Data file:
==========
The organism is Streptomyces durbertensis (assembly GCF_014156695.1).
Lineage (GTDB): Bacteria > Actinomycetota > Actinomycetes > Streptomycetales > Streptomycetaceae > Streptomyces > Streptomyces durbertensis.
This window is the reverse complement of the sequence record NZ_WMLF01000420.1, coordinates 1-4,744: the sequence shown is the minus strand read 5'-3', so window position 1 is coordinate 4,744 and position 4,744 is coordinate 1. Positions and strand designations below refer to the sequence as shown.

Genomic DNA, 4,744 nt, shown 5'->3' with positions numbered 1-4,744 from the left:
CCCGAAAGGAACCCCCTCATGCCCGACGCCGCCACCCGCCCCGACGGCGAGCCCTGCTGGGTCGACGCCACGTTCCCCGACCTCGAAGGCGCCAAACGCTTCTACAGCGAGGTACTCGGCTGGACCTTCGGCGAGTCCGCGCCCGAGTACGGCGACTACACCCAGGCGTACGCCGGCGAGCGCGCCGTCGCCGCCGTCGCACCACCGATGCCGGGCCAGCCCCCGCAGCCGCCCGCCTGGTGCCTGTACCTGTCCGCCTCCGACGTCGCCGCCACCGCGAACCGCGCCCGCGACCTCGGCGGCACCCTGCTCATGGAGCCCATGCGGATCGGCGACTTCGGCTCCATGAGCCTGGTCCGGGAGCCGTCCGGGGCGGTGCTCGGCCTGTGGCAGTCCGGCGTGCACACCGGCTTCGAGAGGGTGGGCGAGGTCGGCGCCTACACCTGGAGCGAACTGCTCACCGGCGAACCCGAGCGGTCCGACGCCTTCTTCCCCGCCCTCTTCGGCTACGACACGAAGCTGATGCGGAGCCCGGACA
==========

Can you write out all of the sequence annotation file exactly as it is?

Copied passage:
The organism is Streptomyces durbertensis (assembly GCF_014156695.1).
Lineage (GTDB): Bacteria > Actinomycetota > Actinomycetes > Streptomycetales > Streptomycetaceae > Streptomyces > Streptomyces durbertensis.
This window is the reverse complement of the sequence record NZ_WMLF01000420.1, coordinates 1-4,744: the sequence shown is the minus strand read 5'-3', so window position 1 is coordinate 4,744 and position 4,744 is coordinate 1. Positions and strand designations below refer to the sequence as shown.

Genomic DNA, 4,744 nt, shown 5'->3' with positions numbered 1-4,744 from the left:
CCCGAAAGGAACCCCCTCATGCCCGACGCCGCCACCCGCCCCGACGGCGAGCCCTGCTGGGTCGACGCCACGTTCCCCGACCTCGAAGGCGCCAAACGCTTCTACAGCGAGGTACTCGGCTGGACCTTCGGCGAGTCCGCGCCCGAGTACGGCGACTACACCCAGGCGTACGCCGGCGAGCGCGCCGTCGCCGCCGTCGCACCACCGATGCCGGGCCAGCCCCCGCAGCCGCCCGCCTGGTGCCTGTACCTGTCCGCCTCCGACGTCGCCGCCACCGCGAACCGCGCCCGCGACCTCGGCGGCACCCTGCTCATGGAGCCCATGCGGATCGGCGACTTCGGCTCCATGAGCCTGGTCCGGGAGCCGTCCGGGGCGGTGCTCGGCCTGTGGCAGTCCGGCGTGCACACCGGCTTCGAGAGGGTGGGCGAGGTCGGCGCCTACACCTGGAGCGAACTGCTCACCGGCGAACCCGAGCGGTCCGACGCCTTCTTCCCCGCCCTCTTCGGCTACGACACGAAGCTGATGCGGAGCCCGGACA